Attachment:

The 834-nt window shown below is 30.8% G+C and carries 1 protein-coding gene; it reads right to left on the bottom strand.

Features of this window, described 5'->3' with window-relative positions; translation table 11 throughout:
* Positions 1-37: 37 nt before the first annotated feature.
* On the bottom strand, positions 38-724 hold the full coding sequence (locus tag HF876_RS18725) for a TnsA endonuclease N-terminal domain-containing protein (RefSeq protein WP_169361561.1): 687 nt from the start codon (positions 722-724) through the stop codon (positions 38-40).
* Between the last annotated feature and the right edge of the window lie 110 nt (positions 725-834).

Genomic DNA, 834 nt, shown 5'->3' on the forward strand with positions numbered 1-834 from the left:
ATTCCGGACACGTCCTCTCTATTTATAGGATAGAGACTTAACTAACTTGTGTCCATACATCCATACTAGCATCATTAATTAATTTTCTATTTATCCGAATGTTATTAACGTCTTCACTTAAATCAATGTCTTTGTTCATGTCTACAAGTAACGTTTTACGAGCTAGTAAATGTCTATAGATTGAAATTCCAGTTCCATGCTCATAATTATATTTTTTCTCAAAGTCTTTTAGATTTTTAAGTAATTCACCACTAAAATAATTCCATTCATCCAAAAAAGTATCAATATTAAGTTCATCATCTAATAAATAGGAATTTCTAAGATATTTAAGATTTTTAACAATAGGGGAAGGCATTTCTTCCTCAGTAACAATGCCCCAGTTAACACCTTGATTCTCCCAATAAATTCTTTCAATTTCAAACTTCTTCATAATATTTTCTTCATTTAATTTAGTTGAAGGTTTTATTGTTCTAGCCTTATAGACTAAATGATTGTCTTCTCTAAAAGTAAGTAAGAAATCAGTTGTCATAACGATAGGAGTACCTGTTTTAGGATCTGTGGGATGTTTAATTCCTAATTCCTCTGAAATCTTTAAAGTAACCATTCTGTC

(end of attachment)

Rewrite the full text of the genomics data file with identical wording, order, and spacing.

The 834-nt window shown below is 30.8% G+C and carries 1 protein-coding gene; it reads right to left on the bottom strand.

Features of this window, described 5'->3' with window-relative positions; translation table 11 throughout:
* Positions 1-37: 37 nt before the first annotated feature.
* On the bottom strand, positions 38-724 hold the full coding sequence (locus tag HF876_RS18725) for a TnsA endonuclease N-terminal domain-containing protein (RefSeq protein WP_169361561.1): 687 nt from the start codon (positions 722-724) through the stop codon (positions 38-40).
* Between the last annotated feature and the right edge of the window lie 110 nt (positions 725-834).

Genomic DNA, 834 nt, shown 5'->3' on the forward strand with positions numbered 1-834 from the left:
ATTCCGGACACGTCCTCTCTATTTATAGGATAGAGACTTAACTAACTTGTGTCCATACATCCATACTAGCATCATTAATTAATTTTCTATTTATCCGAATGTTATTAACGTCTTCACTTAAATCAATGTCTTTGTTCATGTCTACAAGTAACGTTTTACGAGCTAGTAAATGTCTATAGATTGAAATTCCAGTTCCATGCTCATAATTATATTTTTTCTCAAAGTCTTTTAGATTTTTAAGTAATTCACCACTAAAATAATTCCATTCATCCAAAAAAGTATCAATATTAAGTTCATCATCTAATAAATAGGAATTTCTAAGATATTTAAGATTTTTAACAATAGGGGAAGGCATTTCTTCCTCAGTAACAATGCCCCAGTTAACACCTTGATTCTCCCAATAAATTCTTTCAATTTCAAACTTCTTCATAATATTTTCTTCATTTAATTTAGTTGAAGGTTTTATTGTTCTAGCCTTATAGACTAAATGATTGTCTTCTCTAAAAGTAAGTAAGAAATCAGTTGTCATAACGATAGGAGTACCTGTTTTAGGATCTGTGGGATGTTTAATTCCTAATTCCTCTGAAATCTTTAAAGTAACCATTCTGTC